A good leader knows that the successes of a “team” isn’t the result of any one person. We must recognize and acknowledge every individual’s contributions or else we create an environment that doesn’t encourage success. No organization wants to stifle good work, so understand the new “Cubs Way” and share the achievement in order to inspire accomplishment.

Strategic Foresight – Where Futuring, Scenarios and Strategic Planning Meet

“The future is already here, it is just unevenly distributed”- William Gibson

Why is it that some companies, like Apple, seem to live in the future creating products that consumers don’t even know they want or need, while others, like 133 year old Kodak, fail to sense the winds of change and collapse?

This failure to grasp and move into the future results from a lack of foresight at both the organizational and individual leadership level. Leaders cannot provide for the future unless they can “see” it or at least make a good guess about what it may look like. Of course, the future cannot be predicted – there are far too many variables shaping it. However, Strategic Foresight provides a structured way to imagine the possible and probable futures that might emerge, recognizing that many futures are possible. Strategic Foresight is not only sensing these possibilities but also understanding the driving forces and relationships shaping them.

Strategic Foresight is a complex, analytical approach organizations can use to better grasp and plan for the future. It is a powerful tool, helping leaders predict and understand the incoming changes that will impact their organizations, as well as formulating the strategies through which the organization will attempt to shape the future.

Bishop and Hines identify six major guidelines associated with Strategic Foresight:

  • It begins with a process of framing – establishing clarity about the mission.
  • The next step is scanning –mining the internal and external environment of the organization, looking for data, trends, beliefs and assumptions that may affect the future.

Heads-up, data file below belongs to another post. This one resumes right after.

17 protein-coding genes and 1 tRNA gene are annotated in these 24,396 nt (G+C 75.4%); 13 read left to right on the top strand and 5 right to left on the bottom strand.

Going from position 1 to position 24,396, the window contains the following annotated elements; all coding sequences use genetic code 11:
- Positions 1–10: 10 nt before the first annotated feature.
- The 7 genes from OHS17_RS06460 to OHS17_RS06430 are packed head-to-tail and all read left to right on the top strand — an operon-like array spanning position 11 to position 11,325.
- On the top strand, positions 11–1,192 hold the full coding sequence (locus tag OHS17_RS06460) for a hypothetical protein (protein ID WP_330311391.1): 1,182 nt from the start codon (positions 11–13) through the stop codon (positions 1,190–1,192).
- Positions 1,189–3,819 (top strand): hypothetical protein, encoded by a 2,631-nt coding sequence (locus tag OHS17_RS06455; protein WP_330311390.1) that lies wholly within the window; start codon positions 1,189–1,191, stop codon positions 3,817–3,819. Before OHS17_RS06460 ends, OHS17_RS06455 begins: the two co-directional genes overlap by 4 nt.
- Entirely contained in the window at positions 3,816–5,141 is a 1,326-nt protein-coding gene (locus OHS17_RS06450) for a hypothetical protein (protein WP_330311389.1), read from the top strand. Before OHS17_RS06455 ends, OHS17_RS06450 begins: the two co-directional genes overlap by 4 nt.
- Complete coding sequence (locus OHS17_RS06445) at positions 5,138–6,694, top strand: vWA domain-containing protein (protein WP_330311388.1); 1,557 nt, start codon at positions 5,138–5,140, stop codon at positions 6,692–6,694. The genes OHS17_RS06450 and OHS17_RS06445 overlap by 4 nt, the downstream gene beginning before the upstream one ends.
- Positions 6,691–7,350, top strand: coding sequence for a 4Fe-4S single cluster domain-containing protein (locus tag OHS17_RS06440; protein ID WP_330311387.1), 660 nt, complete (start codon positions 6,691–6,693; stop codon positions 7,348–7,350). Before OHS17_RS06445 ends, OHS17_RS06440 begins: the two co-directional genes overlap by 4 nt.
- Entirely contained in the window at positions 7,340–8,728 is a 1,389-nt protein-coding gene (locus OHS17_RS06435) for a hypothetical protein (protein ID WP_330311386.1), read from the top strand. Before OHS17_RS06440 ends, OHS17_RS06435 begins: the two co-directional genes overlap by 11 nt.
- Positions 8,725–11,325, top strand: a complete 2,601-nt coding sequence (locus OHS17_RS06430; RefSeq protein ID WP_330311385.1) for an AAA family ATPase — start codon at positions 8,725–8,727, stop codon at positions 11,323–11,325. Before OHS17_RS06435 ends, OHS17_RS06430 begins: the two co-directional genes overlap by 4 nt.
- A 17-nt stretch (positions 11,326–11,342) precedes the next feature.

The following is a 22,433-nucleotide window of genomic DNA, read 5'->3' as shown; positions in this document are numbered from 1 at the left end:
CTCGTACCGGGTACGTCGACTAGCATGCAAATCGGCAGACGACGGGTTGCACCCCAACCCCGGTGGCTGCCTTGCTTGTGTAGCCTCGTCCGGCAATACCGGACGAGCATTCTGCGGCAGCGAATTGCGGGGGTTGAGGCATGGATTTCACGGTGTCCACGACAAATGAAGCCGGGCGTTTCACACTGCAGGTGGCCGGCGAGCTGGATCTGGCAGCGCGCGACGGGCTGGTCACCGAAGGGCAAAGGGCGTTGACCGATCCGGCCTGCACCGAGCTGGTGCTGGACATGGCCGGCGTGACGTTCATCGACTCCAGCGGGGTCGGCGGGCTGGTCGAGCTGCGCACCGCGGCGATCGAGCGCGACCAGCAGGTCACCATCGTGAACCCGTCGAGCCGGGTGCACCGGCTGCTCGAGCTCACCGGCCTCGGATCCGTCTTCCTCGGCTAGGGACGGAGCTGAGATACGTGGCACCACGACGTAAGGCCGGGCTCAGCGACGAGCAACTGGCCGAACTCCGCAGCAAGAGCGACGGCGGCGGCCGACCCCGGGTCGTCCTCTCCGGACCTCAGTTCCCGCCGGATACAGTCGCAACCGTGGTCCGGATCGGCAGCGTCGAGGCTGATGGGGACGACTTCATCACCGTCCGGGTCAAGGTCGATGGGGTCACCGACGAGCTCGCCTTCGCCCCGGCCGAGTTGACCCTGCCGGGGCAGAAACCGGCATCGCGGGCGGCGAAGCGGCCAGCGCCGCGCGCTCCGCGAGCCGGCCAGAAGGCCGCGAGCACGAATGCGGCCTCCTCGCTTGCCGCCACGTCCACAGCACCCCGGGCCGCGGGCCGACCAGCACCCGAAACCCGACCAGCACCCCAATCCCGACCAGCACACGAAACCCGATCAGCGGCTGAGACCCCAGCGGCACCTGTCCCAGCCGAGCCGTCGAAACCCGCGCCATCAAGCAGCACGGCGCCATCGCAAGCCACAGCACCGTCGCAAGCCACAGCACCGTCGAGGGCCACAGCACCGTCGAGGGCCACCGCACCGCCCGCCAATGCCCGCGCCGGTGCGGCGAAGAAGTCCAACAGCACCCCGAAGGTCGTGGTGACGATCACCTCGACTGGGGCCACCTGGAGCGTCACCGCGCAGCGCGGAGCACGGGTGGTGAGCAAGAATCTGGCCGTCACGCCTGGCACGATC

• Scanning is followed by forecasting –analyzing and using all of the data and trends collected during scanning to create probable alternative futures. Forecasting provides scenarios against which the leader can monitor progress, look for leading indicators and maintain awareness of unexpected events called wild cards.
  • The final three guidelines follow the more traditional processes of visioning, planning, and acting based upon the forecasts and scenarios that were developed.
  • In summary, Strategic Foresight provides a set of probable futures (scenarios) for the organization as well as several alternative paths forward.

Foresight is also an important personal attribute of leaders. Robert Bruner, the Dean of the University of Virginia’s Darden School of Business, put it this way in an interview in the Wall Street Journal: “I think of leaders as having many attributes, but one of the key ones is self awareness. Good leaders are present and engaged and alert…This awareness is almost an ability to see around corners, a capacity to look ahead, think strategically and imagine consequences.” Sharpen your awareness and foresight by trying some of the practices listed below:

  • Be present. Pay attention and maintain a 360°/top to bottom, inside/out view of your environment.
  • Become aware of the senses you are using to gain that awareness. Expand your way of observing. What do you know is happening and how?
  • Cross Index – Read books and periodicals outside of your personal and professional areas of interest.  Network with people outside of your profession and with people whose interests differ from your own.

In summary, Strategic Foresight helps leaders perceive positive signals, as well as unexpected events, allowing them to quickly recognize meaningful changes, adapt to them and select alternative strategies. Using Strategic Foresight, leaders, “… can create the future into which we are living, as opposed to merely reacting to it when we get there.”

[i] Hines, Andy & Bishop, Peter, editors, Thinking About the Future: Guidelines for Strategic Foresight (Social Technologies, LLC: Washington D.C., 2006).
[ii] Wall Street Journal, “Professor Says Business Schools and Students Can Take Away Lessons From Financial Crisis,” August 20, 2009, p. B5.
[iii] Jaworski, Joseph, Synchronicity: The Inner Path of Leadership, (Berrett-Koehler Publishers: San Francisco, 1998) p. 182.

James Davis is President of the Davis Group Ltd. which specializes in leadership development and executive coaching.  His book, Sacred Leadership: Leading for the Greatest Good will be published in May. The Davis Group Ltd. is a close partner and collaborator of Diamond6 Leadership and Strategy, LLC.

This article is from our February 6, 2012 newsletter. Click here to view all our newsletter articles and features.